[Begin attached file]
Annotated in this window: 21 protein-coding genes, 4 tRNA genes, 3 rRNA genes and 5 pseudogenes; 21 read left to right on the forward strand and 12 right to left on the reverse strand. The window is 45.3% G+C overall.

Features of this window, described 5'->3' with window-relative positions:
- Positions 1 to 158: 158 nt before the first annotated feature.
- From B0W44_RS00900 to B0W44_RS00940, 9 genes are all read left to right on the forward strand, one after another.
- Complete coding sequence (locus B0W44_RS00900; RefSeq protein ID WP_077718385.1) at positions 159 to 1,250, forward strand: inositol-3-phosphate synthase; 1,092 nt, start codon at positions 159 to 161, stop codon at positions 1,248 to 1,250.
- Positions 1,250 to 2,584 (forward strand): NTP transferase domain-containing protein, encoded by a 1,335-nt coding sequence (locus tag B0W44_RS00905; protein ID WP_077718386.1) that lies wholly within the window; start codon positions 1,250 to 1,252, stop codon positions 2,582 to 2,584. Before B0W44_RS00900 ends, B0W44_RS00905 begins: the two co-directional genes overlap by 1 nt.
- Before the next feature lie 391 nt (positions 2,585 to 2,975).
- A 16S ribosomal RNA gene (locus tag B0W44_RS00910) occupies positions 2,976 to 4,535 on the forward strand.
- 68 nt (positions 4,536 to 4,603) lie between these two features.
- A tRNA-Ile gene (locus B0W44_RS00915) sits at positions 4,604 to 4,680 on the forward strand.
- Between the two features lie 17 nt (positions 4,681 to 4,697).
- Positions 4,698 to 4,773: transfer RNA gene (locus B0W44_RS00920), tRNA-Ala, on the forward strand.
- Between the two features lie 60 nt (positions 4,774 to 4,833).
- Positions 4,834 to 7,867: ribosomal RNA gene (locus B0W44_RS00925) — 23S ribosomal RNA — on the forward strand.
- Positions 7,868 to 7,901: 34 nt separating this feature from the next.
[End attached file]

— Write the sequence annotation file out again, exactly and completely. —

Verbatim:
Annotated in this window: 21 protein-coding genes, 4 tRNA genes, 3 rRNA genes and 5 pseudogenes; 21 read left to right on the forward strand and 12 right to left on the reverse strand. The window is 45.3% G+C overall.

Features of this window, described 5'->3' with window-relative positions:
- Positions 1 to 158: 158 nt before the first annotated feature.
- From B0W44_RS00900 to B0W44_RS00940, 9 genes are all read left to right on the forward strand, one after another.
- Complete coding sequence (locus B0W44_RS00900; RefSeq protein ID WP_077718385.1) at positions 159 to 1,250, forward strand: inositol-3-phosphate synthase; 1,092 nt, start codon at positions 159 to 161, stop codon at positions 1,248 to 1,250.
- Positions 1,250 to 2,584 (forward strand): NTP transferase domain-containing protein, encoded by a 1,335-nt coding sequence (locus tag B0W44_RS00905; protein ID WP_077718386.1) that lies wholly within the window; start codon positions 1,250 to 1,252, stop codon positions 2,582 to 2,584. Before B0W44_RS00900 ends, B0W44_RS00905 begins: the two co-directional genes overlap by 1 nt.
- Before the next feature lie 391 nt (positions 2,585 to 2,975).
- A 16S ribosomal RNA gene (locus tag B0W44_RS00910) occupies positions 2,976 to 4,535 on the forward strand.
- 68 nt (positions 4,536 to 4,603) lie between these two features.
- A tRNA-Ile gene (locus B0W44_RS00915) sits at positions 4,604 to 4,680 on the forward strand.
- Between the two features lie 17 nt (positions 4,681 to 4,697).
- Positions 4,698 to 4,773: transfer RNA gene (locus B0W44_RS00920), tRNA-Ala, on the forward strand.
- Between the two features lie 60 nt (positions 4,774 to 4,833).
- Positions 4,834 to 7,867: ribosomal RNA gene (locus B0W44_RS00925) — 23S ribosomal RNA — on the forward strand.
- Positions 7,868 to 7,901: 34 nt separating this feature from the next.